We CAN say definitively whether institutions are or have ever been recognised degree-awarding bodies in the UK. The only way an individual can hold a recognised UK degree is from one of those bodies – either directly, or from a Listed Body whose degrees are validated by one of the Recognised Bodies. This is unequivocal. The list of current providers can be found on the Gov.uk website here. The university look-up service on HEDD also carries historical information to cover name changes, mergers, old universities and directs you to the current institution where records are kept for you to make an enquiry.

Since the Government announcement last month we have had lots of requests for a bogus universities list. BIS is keen to name and shame the culprits so we are working on it with a view to publishing shortly. We are also liaising with the appropriate enforcement agencies to shut down the websites and prosecute the perpetrators if possible. We will ‘out’ them here on the blog.

It’s important to distinguish between the completely bogus providers and those running private or alternative universities and colleges which are perfectly legitimate places of study, but whose degrees are not recognised UK degrees. If they claim to award UK degrees, we will advise them to remove the misleading information from their websites.  If they don’t remove it, we will highlight them on HEDD as not being degree-awarding bodies.

Today’s dish of the day is Warnswick University. Actually this isn’t new. it’s a reincarnation of our old friend Wolverhamton University – now defunct, thanks to us.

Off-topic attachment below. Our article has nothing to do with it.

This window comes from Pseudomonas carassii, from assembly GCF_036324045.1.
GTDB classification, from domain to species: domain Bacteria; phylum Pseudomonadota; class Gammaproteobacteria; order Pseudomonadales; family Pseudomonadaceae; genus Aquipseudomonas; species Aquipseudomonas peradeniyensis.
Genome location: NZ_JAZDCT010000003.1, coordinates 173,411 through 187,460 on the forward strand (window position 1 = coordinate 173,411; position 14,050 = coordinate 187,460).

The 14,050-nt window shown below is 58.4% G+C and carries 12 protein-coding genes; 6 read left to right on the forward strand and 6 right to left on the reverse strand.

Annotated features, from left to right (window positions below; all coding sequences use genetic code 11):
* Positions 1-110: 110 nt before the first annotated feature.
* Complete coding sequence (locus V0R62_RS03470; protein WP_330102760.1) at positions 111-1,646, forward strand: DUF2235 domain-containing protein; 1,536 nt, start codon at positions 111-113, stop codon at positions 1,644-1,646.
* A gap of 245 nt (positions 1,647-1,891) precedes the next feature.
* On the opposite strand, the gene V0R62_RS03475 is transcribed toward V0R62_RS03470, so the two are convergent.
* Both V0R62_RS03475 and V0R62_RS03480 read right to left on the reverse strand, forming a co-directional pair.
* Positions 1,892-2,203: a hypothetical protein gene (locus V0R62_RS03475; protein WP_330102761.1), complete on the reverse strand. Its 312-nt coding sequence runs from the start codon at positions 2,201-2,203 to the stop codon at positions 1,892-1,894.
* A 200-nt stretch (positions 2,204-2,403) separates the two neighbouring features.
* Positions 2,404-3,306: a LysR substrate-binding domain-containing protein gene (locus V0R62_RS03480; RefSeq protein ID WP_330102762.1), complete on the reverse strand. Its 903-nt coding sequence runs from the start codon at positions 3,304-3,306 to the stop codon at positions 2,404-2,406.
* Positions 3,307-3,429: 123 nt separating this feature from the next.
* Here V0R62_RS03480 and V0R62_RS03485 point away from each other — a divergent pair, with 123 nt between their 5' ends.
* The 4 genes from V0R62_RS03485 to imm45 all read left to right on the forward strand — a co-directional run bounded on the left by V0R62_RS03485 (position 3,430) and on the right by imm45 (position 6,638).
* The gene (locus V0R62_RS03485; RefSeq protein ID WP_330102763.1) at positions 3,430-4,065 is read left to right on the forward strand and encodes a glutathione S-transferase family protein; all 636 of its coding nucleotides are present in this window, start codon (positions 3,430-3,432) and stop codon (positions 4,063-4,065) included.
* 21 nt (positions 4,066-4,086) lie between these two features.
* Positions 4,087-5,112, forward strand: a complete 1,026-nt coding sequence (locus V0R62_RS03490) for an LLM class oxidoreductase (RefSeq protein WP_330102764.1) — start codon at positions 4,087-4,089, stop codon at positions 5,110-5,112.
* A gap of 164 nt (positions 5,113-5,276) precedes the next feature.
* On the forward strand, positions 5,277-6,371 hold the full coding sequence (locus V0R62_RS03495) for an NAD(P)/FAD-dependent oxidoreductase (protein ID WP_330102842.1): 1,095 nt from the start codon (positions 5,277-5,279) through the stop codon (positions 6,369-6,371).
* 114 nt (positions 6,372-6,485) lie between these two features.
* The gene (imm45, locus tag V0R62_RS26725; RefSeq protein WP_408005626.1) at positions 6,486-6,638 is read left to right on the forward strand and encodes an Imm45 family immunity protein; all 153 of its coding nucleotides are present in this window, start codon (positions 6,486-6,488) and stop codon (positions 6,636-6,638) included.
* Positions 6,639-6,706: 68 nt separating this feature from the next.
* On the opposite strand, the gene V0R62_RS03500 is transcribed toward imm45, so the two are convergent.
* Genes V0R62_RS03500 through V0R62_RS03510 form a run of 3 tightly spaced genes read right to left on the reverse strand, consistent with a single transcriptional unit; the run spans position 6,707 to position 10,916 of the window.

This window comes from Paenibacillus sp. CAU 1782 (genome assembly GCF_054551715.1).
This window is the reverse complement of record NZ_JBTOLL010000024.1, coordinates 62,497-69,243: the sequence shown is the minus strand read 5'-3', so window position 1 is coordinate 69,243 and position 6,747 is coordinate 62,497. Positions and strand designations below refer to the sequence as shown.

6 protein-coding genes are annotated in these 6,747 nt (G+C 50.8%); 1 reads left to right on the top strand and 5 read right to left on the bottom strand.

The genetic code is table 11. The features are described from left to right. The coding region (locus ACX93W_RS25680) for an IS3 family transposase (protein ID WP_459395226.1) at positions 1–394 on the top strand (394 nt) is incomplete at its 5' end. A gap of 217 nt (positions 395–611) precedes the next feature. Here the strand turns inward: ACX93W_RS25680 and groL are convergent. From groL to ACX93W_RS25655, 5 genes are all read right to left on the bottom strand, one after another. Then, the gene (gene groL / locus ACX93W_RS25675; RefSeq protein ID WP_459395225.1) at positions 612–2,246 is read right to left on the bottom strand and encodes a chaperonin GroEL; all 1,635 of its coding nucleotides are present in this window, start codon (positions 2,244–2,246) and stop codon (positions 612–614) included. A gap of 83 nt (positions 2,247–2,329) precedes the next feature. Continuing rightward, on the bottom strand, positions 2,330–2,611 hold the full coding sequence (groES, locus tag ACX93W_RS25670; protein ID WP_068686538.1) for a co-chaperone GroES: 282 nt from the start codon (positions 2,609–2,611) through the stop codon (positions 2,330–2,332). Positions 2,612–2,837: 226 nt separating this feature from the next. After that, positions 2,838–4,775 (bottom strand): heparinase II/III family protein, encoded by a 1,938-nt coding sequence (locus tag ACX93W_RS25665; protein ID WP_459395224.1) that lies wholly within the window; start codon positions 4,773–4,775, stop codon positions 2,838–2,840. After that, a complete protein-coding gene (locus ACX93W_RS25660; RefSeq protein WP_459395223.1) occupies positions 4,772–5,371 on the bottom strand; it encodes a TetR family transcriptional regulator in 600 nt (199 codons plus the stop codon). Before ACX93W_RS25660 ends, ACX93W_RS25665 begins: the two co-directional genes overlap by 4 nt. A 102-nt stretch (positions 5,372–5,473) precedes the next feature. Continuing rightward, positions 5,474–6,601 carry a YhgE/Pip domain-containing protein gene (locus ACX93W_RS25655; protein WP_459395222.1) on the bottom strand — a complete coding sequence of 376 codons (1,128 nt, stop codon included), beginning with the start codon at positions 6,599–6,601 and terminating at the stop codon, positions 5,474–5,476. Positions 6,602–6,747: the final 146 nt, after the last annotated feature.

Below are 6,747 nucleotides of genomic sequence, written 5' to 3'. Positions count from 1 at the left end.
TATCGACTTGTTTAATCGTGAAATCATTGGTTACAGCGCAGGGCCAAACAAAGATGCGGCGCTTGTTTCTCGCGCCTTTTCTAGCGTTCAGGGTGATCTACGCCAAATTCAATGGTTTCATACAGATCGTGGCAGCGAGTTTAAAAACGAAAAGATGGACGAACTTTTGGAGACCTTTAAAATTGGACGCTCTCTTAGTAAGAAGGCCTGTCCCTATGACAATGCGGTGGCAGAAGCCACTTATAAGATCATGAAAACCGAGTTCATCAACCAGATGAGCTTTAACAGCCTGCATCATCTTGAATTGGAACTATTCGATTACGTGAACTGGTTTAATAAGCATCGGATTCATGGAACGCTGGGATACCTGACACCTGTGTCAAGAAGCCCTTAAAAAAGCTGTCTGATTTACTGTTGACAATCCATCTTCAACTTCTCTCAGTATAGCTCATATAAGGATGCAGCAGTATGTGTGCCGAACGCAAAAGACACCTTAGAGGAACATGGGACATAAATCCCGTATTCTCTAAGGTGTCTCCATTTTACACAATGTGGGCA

So how do we know it’s the same bad guys?

It has the same stolen information from the genuine University of Wolverhampton website and a service to verify its fake certificates – which, of course is its main purpose. A new header and a few new stock pictures can’t disguise it. Plus they have missed one of the references to Wolverhamton on the site*.

The site is owned by someone called Smart Boy in Uruguay, using a fictitious address and a gmail account. We won’t be able to trace it as it’s outside the UK, but we can at least make his deceit public.

*Now I could say where it is, but then they will amend it. Plus it might entertain you to look for it. There’s a Twix for the first reader to spot it.

For Pete’s Sake

We’ve had the frustrating situation of re-looking at the American University of London over the past couple of weeks after another complaint about them to the government.  We are still not being able to pursue them through Trading Standards nor through the National Fraud Intelligence Bureau as a bogus university, on a technicality.

They are very careful how they word their websites, how they register themselves in the UK (avoiding the word ‘university’ and using the acronym AUOL Online Ltd) and maintaining only a mailing address in London in the name of their licensee. American University of London Inc is registered in the West Indies, where UK laws can’t touch them.

However, tuition fees are paid into a UK bank in Beaconsfield, home to the university President Michael Nimier and Registrar Sonia Grimes. Although it now offers a mobile number and 0800 number for contact on the main website, one of their old domains for the website http://www.americanuniversity.com still carries the Beaconsfield phone number they were using.

If you remember, they were the subject of the Newsnight investigation in 2013. You can see the BBC report here and watch the video of the reporter getting Pete the dog his MBA. My angry open letter to Jeremy Paxman is here on the blog too. (I was more than a little cross)

It seems all we can do is keep highlighting the fact that they are NOTHING TO DO WITH the University of London, who hold the trademarks to that name. They DO NOT have the power to award recognised UK degrees and DO give out MBAs for money to any man and his dog – literally.

Let’s hope any innocent would-be students see this post on their Google results ahead of parting with £50 to apply for a course, or four figure sums for an unrecognised degree.

For the fraudsters happy to buy degrees, let’s hope employers see this post or check your ‘qualifications’ on HEDD before offering you that job.

Failing that we’ll set Pete on them.